You must have realised dear readers that we have a soft spot for the mountain areas.
This government has tried to promote them and with the new Ministry of Tourism, the appointment of a commissioner for the development of mountain communities and the various infrastructural projects that have been announced and are under construction, the mountain villages should see some positive results.
The assistance to buy property in these areas for permanent residents and improved access, as well as the small-scale improvements within the villages, are also most positive.
After 42 years of operation, our office, is seeing for the first time a noticeable interest by locals to establish their houses and to a lesser extent small-scale businesses in such locations.
A lot of work must still be done towards this end:
- Affordable and better internet is needed. To connect a home in the mountain villages to the internet costs around €40. In our opinion it should either be free, at least for students who live there.
- The various events that many villages would have have now been cancelled (along with the subsidies for them) which is a major minus for promotion and tourist visitors.
- Christmas decorations could be a major attraction if a similar atmosphere is created like in countries such as Austria and Germany.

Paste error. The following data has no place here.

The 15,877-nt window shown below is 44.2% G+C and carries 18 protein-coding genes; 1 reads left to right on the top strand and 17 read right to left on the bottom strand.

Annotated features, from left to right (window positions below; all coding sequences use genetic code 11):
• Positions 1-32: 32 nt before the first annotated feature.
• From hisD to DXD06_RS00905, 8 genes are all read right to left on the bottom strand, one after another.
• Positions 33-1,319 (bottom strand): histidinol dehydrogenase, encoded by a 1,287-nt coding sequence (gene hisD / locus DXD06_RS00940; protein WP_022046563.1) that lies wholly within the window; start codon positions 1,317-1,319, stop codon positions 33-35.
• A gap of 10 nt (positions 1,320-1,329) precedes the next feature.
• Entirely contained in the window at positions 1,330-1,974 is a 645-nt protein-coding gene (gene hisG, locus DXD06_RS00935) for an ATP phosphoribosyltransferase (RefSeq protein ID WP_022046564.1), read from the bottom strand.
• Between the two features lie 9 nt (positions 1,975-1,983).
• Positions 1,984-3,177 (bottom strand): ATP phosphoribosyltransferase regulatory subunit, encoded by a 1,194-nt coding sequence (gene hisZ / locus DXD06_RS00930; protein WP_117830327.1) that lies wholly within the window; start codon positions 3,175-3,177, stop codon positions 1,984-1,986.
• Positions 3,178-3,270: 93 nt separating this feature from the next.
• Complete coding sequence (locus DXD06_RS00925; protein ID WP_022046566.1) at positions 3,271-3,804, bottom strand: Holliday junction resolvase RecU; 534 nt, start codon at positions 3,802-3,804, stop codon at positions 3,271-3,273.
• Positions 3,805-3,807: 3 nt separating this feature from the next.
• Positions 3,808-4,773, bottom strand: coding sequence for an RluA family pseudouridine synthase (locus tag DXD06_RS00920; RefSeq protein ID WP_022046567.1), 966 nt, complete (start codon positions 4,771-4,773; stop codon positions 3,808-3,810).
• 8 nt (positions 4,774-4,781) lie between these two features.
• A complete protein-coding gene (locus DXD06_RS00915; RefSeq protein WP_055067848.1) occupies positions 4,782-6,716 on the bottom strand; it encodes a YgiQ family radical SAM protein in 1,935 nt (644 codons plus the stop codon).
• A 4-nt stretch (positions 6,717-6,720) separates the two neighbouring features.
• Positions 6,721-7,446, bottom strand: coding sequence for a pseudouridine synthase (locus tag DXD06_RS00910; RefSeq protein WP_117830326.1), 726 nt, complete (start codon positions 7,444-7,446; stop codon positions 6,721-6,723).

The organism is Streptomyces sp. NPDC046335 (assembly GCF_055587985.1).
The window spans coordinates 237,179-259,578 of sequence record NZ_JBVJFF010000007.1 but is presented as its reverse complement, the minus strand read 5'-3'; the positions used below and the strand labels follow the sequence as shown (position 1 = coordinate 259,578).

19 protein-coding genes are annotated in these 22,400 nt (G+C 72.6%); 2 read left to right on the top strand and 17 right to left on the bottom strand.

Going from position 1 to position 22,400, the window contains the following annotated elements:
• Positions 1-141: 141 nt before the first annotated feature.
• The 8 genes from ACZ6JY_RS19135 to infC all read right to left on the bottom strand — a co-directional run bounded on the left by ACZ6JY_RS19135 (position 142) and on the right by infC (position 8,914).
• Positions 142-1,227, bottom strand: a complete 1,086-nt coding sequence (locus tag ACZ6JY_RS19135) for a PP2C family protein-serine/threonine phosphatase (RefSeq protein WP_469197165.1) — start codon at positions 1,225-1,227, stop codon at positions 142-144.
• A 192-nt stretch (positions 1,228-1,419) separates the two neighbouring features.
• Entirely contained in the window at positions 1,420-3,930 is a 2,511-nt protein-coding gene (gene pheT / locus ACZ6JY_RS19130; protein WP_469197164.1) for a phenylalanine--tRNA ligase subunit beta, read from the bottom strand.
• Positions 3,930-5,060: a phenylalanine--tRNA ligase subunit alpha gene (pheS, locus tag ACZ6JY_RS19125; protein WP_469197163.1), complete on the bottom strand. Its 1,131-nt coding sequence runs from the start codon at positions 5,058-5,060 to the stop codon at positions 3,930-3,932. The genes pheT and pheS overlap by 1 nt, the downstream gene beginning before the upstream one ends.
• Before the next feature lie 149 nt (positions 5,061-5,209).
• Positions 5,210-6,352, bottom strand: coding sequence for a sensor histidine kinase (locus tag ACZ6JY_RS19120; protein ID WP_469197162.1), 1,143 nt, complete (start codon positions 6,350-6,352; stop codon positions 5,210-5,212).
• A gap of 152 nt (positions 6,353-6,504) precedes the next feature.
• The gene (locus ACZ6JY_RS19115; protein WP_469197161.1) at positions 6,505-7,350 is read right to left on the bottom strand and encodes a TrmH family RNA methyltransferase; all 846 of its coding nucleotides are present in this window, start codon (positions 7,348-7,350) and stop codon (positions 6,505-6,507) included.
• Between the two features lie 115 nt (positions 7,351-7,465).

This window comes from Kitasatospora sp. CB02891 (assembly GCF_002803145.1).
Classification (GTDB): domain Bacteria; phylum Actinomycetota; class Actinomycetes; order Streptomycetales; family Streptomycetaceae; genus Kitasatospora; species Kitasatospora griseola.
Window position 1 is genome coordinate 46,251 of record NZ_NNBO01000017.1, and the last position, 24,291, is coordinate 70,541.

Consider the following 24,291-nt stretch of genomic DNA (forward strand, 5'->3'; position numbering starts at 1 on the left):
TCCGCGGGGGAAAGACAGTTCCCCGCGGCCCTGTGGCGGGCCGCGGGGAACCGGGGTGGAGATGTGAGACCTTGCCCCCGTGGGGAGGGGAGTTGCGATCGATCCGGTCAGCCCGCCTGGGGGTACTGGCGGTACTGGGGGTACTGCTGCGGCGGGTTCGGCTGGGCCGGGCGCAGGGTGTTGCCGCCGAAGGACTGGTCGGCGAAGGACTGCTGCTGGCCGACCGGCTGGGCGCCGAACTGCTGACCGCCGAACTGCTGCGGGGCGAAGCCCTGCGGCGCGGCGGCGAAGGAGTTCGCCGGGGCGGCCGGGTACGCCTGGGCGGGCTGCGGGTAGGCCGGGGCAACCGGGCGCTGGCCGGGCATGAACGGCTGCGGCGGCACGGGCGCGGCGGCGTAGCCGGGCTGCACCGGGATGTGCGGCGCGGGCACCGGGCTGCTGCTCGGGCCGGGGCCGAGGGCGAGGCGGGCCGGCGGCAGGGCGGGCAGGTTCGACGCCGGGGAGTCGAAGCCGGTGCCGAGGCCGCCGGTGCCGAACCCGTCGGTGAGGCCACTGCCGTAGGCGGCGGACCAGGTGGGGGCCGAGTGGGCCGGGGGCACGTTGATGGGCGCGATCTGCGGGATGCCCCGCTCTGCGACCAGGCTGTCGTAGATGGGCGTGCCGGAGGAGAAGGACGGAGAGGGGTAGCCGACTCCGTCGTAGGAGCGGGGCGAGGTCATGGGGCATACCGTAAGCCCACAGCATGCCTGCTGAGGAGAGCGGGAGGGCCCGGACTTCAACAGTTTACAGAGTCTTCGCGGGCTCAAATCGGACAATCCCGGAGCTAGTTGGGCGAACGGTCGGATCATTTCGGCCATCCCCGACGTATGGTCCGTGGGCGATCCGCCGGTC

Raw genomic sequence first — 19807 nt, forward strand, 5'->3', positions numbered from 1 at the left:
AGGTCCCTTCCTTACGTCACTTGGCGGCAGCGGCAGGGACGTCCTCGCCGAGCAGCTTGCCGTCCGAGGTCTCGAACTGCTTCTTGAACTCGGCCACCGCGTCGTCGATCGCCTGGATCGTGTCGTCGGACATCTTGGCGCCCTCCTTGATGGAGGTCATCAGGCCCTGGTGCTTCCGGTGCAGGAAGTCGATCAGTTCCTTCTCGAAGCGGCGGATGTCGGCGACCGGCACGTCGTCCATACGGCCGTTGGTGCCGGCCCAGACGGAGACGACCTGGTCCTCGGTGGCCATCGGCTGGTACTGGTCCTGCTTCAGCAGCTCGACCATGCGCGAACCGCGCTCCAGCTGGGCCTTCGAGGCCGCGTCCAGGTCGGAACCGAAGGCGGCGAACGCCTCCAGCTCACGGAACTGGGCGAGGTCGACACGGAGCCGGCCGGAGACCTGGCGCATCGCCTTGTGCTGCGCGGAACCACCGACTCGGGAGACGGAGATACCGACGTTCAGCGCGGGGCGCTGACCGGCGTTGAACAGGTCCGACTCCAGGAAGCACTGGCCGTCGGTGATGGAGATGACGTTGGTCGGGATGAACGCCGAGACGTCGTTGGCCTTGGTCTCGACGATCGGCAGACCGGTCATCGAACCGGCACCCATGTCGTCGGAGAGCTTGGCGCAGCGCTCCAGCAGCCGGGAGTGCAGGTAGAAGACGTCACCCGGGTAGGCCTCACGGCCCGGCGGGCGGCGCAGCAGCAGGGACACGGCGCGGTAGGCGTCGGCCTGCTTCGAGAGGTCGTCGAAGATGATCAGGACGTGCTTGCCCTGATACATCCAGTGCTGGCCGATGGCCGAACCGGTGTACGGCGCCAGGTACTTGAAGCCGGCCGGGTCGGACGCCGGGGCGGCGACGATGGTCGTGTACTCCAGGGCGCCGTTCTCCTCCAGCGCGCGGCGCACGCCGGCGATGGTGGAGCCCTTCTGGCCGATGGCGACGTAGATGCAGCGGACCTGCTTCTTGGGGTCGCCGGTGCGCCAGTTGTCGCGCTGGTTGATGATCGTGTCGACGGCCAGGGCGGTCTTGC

- There is potential for the promotion of Cypriot culture. Greece has numerous cultural associations and clubs promoting local dances and other traditional event and activities. Such groups should be given generous subsidies to set up events and even small salaries for those actively involved. Such festivities should also have subsidised bus travel provided for visitors to come from towns to attend.
- Forest fires are a major concern. It is not enough to be prepared to rush to put out a fire once it has started. Prevention is the best solution. For this we have suggested the employment of forest rangers.
- The ineptitude of local authorities is a problem. One example was the attempted yurt project in Platres. The ‘development’ began but was stopped after our efforts. Pine trees were cut down and rubbish and debris left behind. The local council told us the local environment would be restored, but a year-and-a-half later we have seen no progress.
The inefficiency of local councils and the central government results in all sorts of inaction.
- Heating is a major issue and though there are several subsidy schemes to help with the costs, this is not enough. We know of someone in Omodos who is paying €500 a month for heating. She is now leaving the place.
Permanent residents of the mountain areas are few in number and do not have the voting muscle to help improve the situation.
Antonis Loizou & Associates EPE – Real Estate Valuers, Estate Agents & Property Consultants, www.aloizou.com.cy, [email protected]